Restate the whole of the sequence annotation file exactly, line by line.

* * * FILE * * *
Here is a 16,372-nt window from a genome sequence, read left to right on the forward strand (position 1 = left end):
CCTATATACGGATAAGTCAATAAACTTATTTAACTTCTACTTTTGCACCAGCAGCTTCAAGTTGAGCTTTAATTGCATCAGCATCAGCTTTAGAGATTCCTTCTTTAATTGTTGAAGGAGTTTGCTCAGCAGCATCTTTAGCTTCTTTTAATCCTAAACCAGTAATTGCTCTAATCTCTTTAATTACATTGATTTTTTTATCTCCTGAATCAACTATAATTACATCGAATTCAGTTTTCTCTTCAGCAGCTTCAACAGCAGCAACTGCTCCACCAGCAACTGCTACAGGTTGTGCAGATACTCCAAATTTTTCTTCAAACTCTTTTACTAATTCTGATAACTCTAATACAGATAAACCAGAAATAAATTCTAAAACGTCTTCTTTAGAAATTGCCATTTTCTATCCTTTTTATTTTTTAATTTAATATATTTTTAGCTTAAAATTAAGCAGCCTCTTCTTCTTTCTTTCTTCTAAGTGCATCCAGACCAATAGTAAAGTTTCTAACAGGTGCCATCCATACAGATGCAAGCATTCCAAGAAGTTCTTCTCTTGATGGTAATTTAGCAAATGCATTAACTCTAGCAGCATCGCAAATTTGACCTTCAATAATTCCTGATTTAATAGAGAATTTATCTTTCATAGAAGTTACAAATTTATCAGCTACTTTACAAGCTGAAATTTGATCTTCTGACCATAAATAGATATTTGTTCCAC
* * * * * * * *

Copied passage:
Here is a 16,372-nt window from a genome sequence, read left to right on the forward strand (position 1 = left end):
CCTATATACGGATAAGTCAATAAACTTATTTAACTTCTACTTTTGCACCAGCAGCTTCAAGTTGAGCTTTAATTGCATCAGCATCAGCTTTAGAGATTCCTTCTTTAATTGTTGAAGGAGTTTGCTCAGCAGCATCTTTAGCTTCTTTTAATCCTAAACCAGTAATTGCTCTAATCTCTTTAATTACATTGATTTTTTTATCTCCTGAATCAACTATAATTACATCGAATTCAGTTTTCTCTTCAGCAGCTTCAACAGCAGCAACTGCTCCACCAGCAACTGCTACAGGTTGTGCAGATACTCCAAATTTTTCTTCAAACTCTTTTACTAATTCTGATAACTCTAATACAGATAAACCAGAAATAAATTCTAAAACGTCTTCTTTAGAAATTGCCATTTTCTATCCTTTTTATTTTTTAATTTAATATATTTTTAGCTTAAAATTAAGCAGCCTCTTCTTCTTTCTTTCTTCTAAGTGCATCCAGACCAATAGTAAAGTTTCTAACAGGTGCCATCCATACAGATGCAAGCATTCCAAGAAGTTCTTCTCTTGATGGTAATTTAGCAAATGCATTAACTCTAGCAGCATCGCAAATTTGACCTTCAATAATTCCTGATTTAATAGAGAATTTATCTTTCATAGAAGTTACAAATTTATCAGCTACTTTACAAGCTGAAATTTGATCTTCTGACCATAAATAGATATTTGTTCCAC